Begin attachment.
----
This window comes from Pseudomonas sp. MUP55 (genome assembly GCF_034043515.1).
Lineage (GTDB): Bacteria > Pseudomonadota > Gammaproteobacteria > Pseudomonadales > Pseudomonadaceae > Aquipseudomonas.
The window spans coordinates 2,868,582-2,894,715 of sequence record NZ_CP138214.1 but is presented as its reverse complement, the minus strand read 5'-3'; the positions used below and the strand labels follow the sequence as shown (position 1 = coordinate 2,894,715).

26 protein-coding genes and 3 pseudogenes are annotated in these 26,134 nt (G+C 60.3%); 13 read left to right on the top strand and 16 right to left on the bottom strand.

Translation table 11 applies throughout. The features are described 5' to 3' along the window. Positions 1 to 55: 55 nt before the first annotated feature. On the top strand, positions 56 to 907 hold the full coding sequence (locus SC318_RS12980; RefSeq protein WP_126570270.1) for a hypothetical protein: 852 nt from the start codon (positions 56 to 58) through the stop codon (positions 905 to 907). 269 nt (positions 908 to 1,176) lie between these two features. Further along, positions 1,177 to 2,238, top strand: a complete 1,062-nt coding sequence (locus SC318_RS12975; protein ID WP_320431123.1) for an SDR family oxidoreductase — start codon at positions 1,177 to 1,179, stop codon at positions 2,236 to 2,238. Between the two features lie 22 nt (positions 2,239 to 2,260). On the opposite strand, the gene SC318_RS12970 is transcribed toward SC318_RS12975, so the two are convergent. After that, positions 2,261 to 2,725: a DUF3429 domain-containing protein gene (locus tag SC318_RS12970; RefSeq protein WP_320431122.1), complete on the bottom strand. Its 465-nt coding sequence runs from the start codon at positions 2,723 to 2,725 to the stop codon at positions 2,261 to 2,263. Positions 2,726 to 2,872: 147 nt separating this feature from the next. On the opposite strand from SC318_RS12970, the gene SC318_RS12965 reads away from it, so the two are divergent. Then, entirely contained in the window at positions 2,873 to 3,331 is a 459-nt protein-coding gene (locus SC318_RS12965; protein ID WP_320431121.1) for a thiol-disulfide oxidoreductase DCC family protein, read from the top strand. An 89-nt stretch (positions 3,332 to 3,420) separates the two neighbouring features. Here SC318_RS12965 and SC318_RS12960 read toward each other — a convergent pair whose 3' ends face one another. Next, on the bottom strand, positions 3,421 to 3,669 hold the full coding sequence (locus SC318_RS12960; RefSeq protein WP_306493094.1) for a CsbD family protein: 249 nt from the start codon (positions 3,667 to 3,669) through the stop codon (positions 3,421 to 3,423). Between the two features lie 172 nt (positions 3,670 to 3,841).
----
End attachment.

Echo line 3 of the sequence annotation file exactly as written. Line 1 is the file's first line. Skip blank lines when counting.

The window spans coordinates 2,868,582-2,894,715 of sequence record NZ_CP138214.1 but is presented as its reverse complement, the minus strand read 5'-3'; the positions used below and the strand labels follow the sequence as shown (position 1 = coordinate 2,894,715).